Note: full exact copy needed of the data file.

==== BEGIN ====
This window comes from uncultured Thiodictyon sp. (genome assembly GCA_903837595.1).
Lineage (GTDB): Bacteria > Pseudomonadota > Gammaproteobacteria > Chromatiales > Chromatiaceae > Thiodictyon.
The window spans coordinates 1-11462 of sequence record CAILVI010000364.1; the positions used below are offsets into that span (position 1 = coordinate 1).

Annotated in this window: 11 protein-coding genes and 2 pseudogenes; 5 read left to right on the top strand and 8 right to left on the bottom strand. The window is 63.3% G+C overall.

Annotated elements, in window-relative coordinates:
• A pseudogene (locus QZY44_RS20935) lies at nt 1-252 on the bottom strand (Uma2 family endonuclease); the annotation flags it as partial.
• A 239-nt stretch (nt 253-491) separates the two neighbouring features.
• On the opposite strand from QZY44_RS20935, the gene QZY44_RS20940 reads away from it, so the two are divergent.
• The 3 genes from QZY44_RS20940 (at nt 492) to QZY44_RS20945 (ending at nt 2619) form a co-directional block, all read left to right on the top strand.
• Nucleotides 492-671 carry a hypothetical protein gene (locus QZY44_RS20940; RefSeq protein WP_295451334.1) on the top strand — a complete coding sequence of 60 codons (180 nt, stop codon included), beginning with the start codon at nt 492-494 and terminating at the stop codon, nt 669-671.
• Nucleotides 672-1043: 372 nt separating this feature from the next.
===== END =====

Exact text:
This window comes from uncultured Thiodictyon sp. (genome assembly GCA_903837595.1).
Lineage (GTDB): Bacteria > Pseudomonadota > Gammaproteobacteria > Chromatiales > Chromatiaceae > Thiodictyon.
The window spans coordinates 1-11462 of sequence record CAILVI010000364.1; the positions used below are offsets into that span (position 1 = coordinate 1).

Annotated in this window: 11 protein-coding genes and 2 pseudogenes; 5 read left to right on the top strand and 8 right to left on the bottom strand. The window is 63.3% G+C overall.

Annotated elements, in window-relative coordinates:
• A pseudogene (locus QZY44_RS20935) lies at nt 1-252 on the bottom strand (Uma2 family endonuclease); the annotation flags it as partial.
• A 239-nt stretch (nt 253-491) separates the two neighbouring features.
• On the opposite strand from QZY44_RS20935, the gene QZY44_RS20940 reads away from it, so the two are divergent.
• The 3 genes from QZY44_RS20940 (at nt 492) to QZY44_RS20945 (ending at nt 2619) form a co-directional block, all read left to right on the top strand.
• Nucleotides 492-671 carry a hypothetical protein gene (locus QZY44_RS20940; RefSeq protein WP_295451334.1) on the top strand — a complete coding sequence of 60 codons (180 nt, stop codon included), beginning with the start codon at nt 492-494 and terminating at the stop codon, nt 669-671.
• Nucleotides 672-1043: 372 nt separating this feature from the next.